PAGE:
White paint is an interior decorator’s best friend. It reflects light, expanding a space and making it seem larger; it intensifies and brings out the colors of your accent pieces; and it provides that classic, clean aesthetic that we all want.
So the question isn’t why; it’s how to paint furniture white.
We’ve broken down how to paint furniture white in four easy steps: prepping, priming, painting, and protecting.
We’ve also made a list of all the supplies you need, and we’ve answered a few commonly asked questions about white-painted furniture.
Supplies Needed for Painting Furniture White
There are a few ways to paint furniture white. All involve certain tools: a paintbrush, a sander, some primer, paint, and finish.
However, if you want to make it easier on yourself, and if you want to make sure your furniture lasts, doesn’t stain, and avoids yellowing, there are a few extra supplies you could purchase: some paint stripper, a heat gun, a paint sprayer, wood wax, and resin.
Here is a list of all the products I recommend.
Paintbrush or Sprayer
When painting furniture white, you can use a paint sprayer or a traditional paintbrush. If you want the job done quickly and efficiently, or if you have a lot of furniture to paint, get yourself a paint sprayer. If you don’t know which one to choose, our paint sprayer guide can help you decide. You won’t regret it.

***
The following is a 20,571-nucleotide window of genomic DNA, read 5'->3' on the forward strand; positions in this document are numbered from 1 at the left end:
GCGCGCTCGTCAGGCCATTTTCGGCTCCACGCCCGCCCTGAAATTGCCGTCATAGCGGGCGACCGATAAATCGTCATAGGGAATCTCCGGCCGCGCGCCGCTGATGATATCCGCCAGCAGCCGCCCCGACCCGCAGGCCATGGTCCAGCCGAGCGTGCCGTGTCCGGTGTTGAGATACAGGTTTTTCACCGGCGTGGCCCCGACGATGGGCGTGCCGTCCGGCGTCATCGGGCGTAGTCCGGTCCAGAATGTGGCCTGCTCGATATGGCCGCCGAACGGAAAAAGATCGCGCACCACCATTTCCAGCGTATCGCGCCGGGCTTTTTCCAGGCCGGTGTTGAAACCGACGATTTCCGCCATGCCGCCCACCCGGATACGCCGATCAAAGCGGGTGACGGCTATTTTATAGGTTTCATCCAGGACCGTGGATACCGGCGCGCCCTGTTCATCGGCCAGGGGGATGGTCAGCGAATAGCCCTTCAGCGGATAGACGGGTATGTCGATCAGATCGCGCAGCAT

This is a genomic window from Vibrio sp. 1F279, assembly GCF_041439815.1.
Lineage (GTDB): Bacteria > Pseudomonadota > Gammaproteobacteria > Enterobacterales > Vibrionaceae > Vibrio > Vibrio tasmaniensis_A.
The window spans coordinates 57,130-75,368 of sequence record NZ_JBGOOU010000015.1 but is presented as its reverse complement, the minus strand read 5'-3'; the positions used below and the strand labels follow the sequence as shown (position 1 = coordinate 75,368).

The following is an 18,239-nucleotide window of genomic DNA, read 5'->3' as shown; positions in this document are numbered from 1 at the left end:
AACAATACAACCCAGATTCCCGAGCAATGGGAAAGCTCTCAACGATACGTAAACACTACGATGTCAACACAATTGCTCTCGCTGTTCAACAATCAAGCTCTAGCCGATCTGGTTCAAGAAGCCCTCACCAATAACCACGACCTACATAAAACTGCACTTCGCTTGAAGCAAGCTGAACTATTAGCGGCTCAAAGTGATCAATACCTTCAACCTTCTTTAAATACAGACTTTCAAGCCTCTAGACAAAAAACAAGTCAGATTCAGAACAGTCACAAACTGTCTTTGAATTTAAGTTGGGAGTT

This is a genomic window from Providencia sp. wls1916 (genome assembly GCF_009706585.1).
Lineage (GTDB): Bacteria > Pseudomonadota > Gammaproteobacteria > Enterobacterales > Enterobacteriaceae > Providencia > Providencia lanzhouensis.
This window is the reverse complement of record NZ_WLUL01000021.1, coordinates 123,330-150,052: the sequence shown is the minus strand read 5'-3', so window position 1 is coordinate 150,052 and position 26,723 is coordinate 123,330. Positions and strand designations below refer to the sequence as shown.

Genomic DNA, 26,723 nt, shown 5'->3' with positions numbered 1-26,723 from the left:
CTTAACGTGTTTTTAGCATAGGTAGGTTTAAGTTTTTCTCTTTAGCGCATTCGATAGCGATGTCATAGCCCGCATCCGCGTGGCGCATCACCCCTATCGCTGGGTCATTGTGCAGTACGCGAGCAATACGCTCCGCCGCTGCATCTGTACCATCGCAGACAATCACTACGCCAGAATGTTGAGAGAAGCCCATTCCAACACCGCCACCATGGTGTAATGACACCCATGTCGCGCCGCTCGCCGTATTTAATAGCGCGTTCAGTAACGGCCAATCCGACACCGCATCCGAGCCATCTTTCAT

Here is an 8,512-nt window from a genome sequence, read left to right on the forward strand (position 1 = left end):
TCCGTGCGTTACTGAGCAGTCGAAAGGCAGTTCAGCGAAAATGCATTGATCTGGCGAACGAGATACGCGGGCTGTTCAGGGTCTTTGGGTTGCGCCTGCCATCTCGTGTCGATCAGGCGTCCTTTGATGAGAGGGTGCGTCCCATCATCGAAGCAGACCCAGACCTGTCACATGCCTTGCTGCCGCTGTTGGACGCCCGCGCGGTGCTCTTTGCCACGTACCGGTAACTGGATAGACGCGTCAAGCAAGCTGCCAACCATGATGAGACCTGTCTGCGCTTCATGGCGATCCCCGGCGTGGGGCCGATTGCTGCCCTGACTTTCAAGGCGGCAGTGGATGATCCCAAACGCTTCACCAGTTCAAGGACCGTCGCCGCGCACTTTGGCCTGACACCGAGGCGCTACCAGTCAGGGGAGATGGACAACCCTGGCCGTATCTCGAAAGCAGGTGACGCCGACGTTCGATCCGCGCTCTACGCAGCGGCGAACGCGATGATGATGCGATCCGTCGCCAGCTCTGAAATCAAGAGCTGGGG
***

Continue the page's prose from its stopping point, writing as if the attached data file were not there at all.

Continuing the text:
If you’d rather not invest in a paint sprayer, a paintbrush will do just fine. One of the best brushes available is the Purdy nylon paintbrush. You can get a variety of sizes, so it’s easy to reach all those nooks and crannies.
Here you have some options as well. If you’re painting a large piece of furniture or a whole furniture set, then I highly recommend getting a power sander. It will significantly reduce the time needed. But, if you’d rather go the more classic, more affordable route, then use the old sandpaper.
The Dewalt Cordless Random sander is a great option. Dewalt is a household name for a reason. Their power tools are powerful in look, function, and price. The Orbit Sander is ideal for these types of projects.
The Worx detail sander is great for its dexterity. This little guy can get right up into corners and sand away.
To get the old paint off, you’ll need 80-grit coarse sandpaper.
To sand down in between coats, go with a smoother 320-grit sandpaper.
The Dura-Gold tack cloth is another essential tool for DIYers. It picks up dust and sanding particles better than anything else out there. Tack cloth will be super helpful through this process of painting furniture white.
You don’t have to use a paint stripper or a heat gun. You should be able to get the job done with a good sanding. However, some extra help may be required or might make the job a whole lot easier.
If you do go this route, here are some products I recommend.
Citistrip stripping gel is a citrus-smelling paint remover that really gets in and lifts that old paint.
Wagner’s heat gun kit is another tool that will help with a variety of DIY projects. When refurbishing furniture, you can use it to melt and remove old paint, and it can also get rid of polycrylic or resin bubbles after you’re done.